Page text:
NAF Atsugi has been home to Sailors and their families for nearly 60 years and the only permanently forward deployed, co-located Air Wing, Carrier Air Wing Five for more than 28 years. The only Naval installation supporting an entire Air Wing, Atsugi supports more than 40 award- Winning tenant commands, which not only guarantee mission accomplishment, but also ensure the success of our numerous community and youth programs through teamwork and volunteerism.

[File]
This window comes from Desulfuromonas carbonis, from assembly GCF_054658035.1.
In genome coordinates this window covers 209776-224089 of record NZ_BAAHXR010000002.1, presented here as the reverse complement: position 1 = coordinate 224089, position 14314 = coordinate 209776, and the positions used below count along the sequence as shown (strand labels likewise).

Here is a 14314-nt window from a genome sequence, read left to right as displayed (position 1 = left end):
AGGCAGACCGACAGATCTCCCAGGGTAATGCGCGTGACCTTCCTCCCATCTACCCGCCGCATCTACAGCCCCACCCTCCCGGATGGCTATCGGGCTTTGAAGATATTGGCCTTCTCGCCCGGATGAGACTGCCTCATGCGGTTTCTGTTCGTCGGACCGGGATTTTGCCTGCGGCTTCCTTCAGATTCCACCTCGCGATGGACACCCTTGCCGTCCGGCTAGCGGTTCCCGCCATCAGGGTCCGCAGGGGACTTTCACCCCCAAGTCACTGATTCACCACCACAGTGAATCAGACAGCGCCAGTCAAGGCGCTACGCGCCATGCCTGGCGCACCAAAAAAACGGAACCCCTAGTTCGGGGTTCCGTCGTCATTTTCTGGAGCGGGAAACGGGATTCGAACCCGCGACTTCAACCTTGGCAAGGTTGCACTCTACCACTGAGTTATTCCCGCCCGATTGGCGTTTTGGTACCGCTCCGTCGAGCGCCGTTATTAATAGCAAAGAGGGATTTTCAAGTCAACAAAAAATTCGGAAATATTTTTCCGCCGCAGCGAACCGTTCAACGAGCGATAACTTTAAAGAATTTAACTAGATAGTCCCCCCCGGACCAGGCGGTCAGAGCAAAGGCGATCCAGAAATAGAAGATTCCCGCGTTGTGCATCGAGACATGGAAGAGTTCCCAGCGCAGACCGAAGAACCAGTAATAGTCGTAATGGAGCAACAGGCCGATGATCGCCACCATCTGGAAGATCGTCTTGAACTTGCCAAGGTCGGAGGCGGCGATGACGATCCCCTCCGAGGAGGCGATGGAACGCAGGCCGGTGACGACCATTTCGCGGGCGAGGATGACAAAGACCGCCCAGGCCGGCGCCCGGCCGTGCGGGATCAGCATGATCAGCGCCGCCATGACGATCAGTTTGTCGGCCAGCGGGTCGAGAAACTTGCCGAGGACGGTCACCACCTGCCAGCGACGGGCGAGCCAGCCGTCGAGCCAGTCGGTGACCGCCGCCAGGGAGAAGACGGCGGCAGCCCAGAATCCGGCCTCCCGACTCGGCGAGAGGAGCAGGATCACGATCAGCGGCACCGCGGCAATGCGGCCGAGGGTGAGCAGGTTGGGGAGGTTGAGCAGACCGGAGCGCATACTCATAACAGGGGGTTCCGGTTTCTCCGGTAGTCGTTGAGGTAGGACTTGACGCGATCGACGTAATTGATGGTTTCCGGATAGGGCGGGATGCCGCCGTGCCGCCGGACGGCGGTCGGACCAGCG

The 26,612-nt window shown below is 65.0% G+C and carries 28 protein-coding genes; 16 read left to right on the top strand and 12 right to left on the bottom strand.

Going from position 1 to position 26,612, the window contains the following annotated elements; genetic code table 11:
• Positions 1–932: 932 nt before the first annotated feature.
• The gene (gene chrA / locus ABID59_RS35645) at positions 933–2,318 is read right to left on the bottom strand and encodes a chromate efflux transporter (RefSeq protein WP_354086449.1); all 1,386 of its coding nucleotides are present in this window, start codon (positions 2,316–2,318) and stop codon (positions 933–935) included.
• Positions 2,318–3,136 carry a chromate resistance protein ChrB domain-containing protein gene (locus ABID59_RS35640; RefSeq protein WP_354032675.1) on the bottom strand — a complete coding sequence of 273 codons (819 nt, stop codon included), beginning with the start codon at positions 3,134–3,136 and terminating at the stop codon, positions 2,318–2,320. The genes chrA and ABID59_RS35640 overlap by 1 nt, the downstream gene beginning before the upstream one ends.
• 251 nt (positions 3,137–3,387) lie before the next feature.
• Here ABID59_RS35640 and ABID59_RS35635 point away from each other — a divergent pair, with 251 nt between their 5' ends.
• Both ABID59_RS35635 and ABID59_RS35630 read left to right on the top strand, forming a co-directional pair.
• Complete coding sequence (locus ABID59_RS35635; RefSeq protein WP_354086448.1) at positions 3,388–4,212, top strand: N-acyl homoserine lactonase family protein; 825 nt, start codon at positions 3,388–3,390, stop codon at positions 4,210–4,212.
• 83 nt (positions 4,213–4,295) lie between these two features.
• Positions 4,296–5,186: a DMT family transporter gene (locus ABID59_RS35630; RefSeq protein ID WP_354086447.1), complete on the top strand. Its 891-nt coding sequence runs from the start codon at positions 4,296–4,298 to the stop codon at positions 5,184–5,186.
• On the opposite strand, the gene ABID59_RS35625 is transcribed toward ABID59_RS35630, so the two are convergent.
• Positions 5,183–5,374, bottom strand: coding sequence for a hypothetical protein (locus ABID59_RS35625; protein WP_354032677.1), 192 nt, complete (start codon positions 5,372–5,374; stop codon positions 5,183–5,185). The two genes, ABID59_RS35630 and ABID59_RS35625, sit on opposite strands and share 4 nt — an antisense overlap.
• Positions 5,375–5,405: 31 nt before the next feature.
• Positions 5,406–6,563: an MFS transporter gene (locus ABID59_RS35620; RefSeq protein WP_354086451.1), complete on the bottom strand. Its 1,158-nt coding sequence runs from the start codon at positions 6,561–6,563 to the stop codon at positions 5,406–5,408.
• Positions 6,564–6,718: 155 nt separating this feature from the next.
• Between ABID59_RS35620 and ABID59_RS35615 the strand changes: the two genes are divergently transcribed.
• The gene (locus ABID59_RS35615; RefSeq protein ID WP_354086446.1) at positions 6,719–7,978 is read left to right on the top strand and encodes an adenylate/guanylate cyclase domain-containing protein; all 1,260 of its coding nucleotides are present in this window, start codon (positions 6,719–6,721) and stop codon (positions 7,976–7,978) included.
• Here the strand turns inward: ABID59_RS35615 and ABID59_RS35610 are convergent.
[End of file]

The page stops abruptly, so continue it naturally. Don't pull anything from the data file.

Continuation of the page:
The 1,249 acres of Naval Air Facility Atsugi lies in the heart of the Kanto Plain on Honshu, the main island of Japan. The base was originally built in 1938 by the Japanese Imperial Navy as Emperor Hirohito's Naval Air Base. There were other air bases in Yokosuka, Kisarazu and Tateyama; however, these were regarded as being unfit bases for the larger planes to be used by the Japanese Navy in the future. The surrounding area was almost evenly divided into two parts - mainly farmland and forest. Most of the latter consisted of pine trees and underbrush. Hardly any houses were found in this area, which gave it a very lonely appearance. For transportation facilities, there was the main line of the Odakyu Electric Railroad, Fujisawa Line and the Jinchu Line. The base was used to train the Emperor's pilots. The 302 Naval Aviation Corps, flew their Zero and Gekko fighters, and were the most formidable factor in Japan's air defense during World War II, as was the 1st and 2nd Sagamino Naval Air Group. These groups used Atsugi as a strategic airfield for night actions, and worked to construct the base's underground defense facilities. Part of this series of tunnels remains today.